Hog losses on U.S. farms from a deadly virus have slowed, reaching about 8 million head currently after hitting 7 million around February, an economist with a leading pork industry group told Reuters.
Rising temperatures heading into the summer may be a factor, Paragon Economics President and National Pork Producers Council consultant Steve Meyer said at World Pork Expo 2014, as the virus tends to thrive under cold, damp conditions.
There is still no official tally of the number of pig deaths from Porcine Epidemic Diarrhea virus (PEDv), which first appeared in the United States in April 2013 and has since swept through 30 states.
The government has said it will make PEDv reportable, which means cases must be officially registered. Despite millions of dollars spent on research, no one knows how the virus entered the country, and there is no reliable vaccine.
Meyer said the 7 million figure was when about 50 percent of the sows in the United States had been infected.
"I had the 7 million number pretty early, and it was based on data through February," Meyer said. "I didn't realize it had been that static" since then.
The most recent report on deaths is from a University of Minnesota monitoring project and says 58 percent of the sow herds owned by 17 large hog production systems had been infected since PEDv first broke.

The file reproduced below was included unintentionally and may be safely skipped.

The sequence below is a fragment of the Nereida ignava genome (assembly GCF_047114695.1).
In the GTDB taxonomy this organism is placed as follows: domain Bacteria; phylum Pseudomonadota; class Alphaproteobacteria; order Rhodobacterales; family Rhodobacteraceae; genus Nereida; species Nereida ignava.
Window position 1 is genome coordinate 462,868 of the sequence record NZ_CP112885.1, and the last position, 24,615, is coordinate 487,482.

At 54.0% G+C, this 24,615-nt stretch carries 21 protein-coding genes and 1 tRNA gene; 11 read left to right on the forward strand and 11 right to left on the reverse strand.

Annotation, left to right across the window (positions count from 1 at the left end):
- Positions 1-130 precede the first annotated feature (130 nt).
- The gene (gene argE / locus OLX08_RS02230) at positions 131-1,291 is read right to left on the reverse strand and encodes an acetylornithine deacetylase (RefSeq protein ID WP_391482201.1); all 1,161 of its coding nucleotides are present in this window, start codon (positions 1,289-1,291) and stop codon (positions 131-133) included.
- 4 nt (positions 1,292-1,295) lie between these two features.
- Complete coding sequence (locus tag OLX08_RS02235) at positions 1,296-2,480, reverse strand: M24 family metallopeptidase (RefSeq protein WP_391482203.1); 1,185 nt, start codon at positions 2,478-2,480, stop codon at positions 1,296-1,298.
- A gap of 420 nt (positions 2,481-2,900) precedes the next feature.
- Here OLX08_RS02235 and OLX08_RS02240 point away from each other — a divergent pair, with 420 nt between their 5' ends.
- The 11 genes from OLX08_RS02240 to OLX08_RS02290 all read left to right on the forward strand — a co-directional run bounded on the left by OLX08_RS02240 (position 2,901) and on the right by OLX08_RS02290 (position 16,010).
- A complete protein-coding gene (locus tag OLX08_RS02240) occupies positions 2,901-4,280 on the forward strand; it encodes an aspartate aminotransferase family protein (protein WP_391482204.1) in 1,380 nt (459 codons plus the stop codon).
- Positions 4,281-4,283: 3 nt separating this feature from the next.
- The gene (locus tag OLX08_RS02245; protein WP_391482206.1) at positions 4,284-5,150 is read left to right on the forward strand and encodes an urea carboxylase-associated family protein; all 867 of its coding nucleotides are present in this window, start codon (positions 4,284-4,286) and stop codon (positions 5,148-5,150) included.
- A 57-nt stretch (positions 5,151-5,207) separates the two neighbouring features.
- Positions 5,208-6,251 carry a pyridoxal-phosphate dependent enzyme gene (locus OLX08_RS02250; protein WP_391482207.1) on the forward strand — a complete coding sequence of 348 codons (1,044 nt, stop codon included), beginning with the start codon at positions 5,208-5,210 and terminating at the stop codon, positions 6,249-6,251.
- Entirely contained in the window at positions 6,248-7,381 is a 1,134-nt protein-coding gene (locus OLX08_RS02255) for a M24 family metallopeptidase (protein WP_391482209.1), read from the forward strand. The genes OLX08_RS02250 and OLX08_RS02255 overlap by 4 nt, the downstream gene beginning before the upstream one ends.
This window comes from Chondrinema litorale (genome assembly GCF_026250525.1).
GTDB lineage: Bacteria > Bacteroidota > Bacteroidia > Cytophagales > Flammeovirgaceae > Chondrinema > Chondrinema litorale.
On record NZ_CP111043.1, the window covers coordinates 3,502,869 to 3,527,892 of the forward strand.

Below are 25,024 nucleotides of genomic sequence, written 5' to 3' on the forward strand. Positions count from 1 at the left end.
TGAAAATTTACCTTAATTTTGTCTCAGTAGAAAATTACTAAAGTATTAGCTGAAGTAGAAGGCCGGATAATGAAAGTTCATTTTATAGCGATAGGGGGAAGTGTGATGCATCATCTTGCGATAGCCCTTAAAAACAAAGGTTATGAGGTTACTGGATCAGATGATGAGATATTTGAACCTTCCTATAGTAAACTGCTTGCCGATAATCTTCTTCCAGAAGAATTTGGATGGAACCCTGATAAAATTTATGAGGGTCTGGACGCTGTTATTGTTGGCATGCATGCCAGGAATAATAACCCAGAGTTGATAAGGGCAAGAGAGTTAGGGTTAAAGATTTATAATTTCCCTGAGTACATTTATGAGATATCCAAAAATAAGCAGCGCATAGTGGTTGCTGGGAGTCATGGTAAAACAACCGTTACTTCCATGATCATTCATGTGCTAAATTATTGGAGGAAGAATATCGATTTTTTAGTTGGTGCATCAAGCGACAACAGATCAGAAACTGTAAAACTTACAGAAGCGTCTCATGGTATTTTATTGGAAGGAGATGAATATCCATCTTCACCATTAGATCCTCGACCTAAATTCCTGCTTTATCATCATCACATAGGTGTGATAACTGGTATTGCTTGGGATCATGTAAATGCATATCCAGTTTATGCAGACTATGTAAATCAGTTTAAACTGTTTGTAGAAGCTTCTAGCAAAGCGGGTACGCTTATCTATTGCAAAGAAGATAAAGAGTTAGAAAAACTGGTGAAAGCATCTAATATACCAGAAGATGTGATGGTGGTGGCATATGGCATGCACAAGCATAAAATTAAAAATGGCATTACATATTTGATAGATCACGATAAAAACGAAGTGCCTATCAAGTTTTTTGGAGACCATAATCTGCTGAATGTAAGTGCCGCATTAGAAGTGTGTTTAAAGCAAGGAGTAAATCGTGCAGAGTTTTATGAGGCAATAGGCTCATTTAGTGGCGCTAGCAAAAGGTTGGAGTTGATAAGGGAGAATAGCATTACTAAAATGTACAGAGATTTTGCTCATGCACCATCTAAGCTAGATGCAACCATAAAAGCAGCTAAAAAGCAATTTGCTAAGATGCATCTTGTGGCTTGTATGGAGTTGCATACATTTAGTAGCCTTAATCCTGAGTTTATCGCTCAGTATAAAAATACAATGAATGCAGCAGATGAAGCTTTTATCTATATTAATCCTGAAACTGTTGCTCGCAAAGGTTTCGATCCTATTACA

The 17 systems are not a random sample, but they represent 2.7 million sows, said Meyer.
Based on the University of Minnesota results, he arrived at the piglet loss figure of 8 million head.
There are about 68,000 U.S. swine production systems, including many small operations. The latest figures put the total hog herd at 62.9 million as of March 1, the smallest for that month since 2007.
The latest U.S. Agriculture Department data showed the number of confirmed PEDv cases at 7,111. The number of cases logged slowed to 142 in the week ended May 25 from 158 the week before and 198 for the last week of April.
Tom Burkgren, executive director of the American Association of Swine Veterinarians, said warmer weather could help, but farmers should retain biosecurity measures to keep the disease from spreading.
"Although we don't want 100-degree days, the virus hates them as much as we do," said Burkgren. "But don't let your guard down."
There are concerns among farmers and the industry that the onset of cooler weather in the fall could trigger another rise in cases of the disease.
PEDv is neither harmful to humans nor transmissible through pork. It has occurred in Europe and Asia, but was first discovered in the United States in 2013. (Editing by Lisa Von Ahn)